In a letter to Director Wray, Jordan expressed wrote, “The FBI appears to be purging itself of employees who do not share its preferred political views.” He emphasized the troubling nature of these practices, especially when they impinge on fundamental liberties and constitutional rights.

Speaking on the “John Solomon Reports” podcast, Jordan highlighted the severity of the situation: “Particularly when they’re asking about fundamental liberties, your constitutional rights, I mean, that is that is frightening stuff.” He further noted the retaliatory actions taken against whistleblowers who bring such issues to light, adding, “You put all that together, and you talk about politics driving what happens there.”

Jordan’s inquiry into the political weaponization of law enforcement has been ongoing, with a particular focus on the FBI’s conduct. In his communication with Inspector General Horowitz, Jordan underscored that the targeting of an employee’s political beliefs and First Amendment activities was deeply concerning and seemingly unrelated to legitimate security risk assessments. “These actions only serve to further erode the dwindling public trust in the FBI and reinforce the Committee and Select Subcommittee’s concerns about political bias within the FBI,” he wrote.

Jordan also referenced evidence uncovered by Judicial Watch, which suggested political retaliation against FBI whistleblowers aiding Congress. He pointed out that an FBI official allegedly disclosed nonpublic information about these whistleblowers to a Democrat member of the Select Subcommittee, ostensibly to discredit their testimonies about FBI misconduct. “It appears from the documents that the FBI sought to selectively disclose this nonpublic information so that it would be used to impugn the credibility of the whistleblowers,” Jordan stated.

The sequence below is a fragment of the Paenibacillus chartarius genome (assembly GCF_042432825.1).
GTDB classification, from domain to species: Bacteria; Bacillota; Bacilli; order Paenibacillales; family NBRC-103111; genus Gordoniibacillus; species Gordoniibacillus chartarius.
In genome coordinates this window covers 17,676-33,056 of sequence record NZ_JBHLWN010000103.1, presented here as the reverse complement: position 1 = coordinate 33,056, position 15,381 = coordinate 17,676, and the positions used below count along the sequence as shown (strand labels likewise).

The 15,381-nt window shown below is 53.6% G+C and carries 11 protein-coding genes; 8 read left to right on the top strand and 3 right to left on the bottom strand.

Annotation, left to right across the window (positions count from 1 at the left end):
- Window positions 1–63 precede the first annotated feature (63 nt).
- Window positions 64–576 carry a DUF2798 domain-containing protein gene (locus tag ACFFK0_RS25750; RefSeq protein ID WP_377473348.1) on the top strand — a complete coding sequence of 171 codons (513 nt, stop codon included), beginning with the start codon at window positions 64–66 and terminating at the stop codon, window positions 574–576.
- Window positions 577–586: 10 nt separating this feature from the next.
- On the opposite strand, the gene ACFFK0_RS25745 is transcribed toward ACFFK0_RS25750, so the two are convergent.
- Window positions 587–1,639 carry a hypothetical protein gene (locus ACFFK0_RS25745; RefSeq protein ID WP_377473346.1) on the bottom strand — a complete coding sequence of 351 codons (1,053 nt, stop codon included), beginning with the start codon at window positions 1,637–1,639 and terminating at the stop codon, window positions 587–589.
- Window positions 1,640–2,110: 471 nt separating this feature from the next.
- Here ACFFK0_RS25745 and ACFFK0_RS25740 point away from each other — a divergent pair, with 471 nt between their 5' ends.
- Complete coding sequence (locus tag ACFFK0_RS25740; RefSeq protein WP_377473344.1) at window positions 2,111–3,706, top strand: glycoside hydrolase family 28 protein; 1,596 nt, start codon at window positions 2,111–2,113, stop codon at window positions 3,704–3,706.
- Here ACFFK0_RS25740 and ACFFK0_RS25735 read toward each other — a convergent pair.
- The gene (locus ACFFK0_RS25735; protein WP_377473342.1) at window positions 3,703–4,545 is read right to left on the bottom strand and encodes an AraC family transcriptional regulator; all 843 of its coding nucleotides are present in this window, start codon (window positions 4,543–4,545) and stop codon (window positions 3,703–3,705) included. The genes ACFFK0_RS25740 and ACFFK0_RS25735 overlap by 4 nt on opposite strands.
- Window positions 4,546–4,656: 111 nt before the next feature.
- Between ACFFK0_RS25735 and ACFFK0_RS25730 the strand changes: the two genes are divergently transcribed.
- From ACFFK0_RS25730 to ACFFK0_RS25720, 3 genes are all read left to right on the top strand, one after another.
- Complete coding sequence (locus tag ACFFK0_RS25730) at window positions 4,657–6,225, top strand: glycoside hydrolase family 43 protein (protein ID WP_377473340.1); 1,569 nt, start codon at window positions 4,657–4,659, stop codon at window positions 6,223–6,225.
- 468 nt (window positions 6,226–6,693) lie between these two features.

In his separate letter to Wray, Jordan questioned the relevance of political viewpoints to security clearance determinations. He argued that while assessing the legality of employees’ actions is legitimate, questions about political beliefs are “completely irrelevant to any legitimate security risk determination” and infringe upon First Amendment rights.

Following the release of internal FBI memos showing that bureau officials had inquired about an employee’s support for Trump, stance on COVID-19 vaccines, and participation in a Second Amendment rally, concerns about political bias have intensified. These memos indicated that the employee’s security clearance was revoked months after confirming his conservative views and vaccine skepticism.

Tristan Leavitt, the lawyer representing the affected FBI employee, commended the congressional oversight, stating, “It’s good to see Congress holding the FBI’s feet to the fire.” He emphasized the need for a thorough investigation into how these questions were used to justify purging conservative employees from the FBI.

 Judicial Watch President Tom Fitton echoed this sentiment on the “Just the News, No Noise” TV show, predicting that the FBI would attempt to deflect criticism despite clear evidence of misconduct. “I’m sure we’ll get some distraction and noise from Chris Wray and a reaffirmation that the FBI never does anything wrong, even when it’s caught red-handed,” Fitton remarked.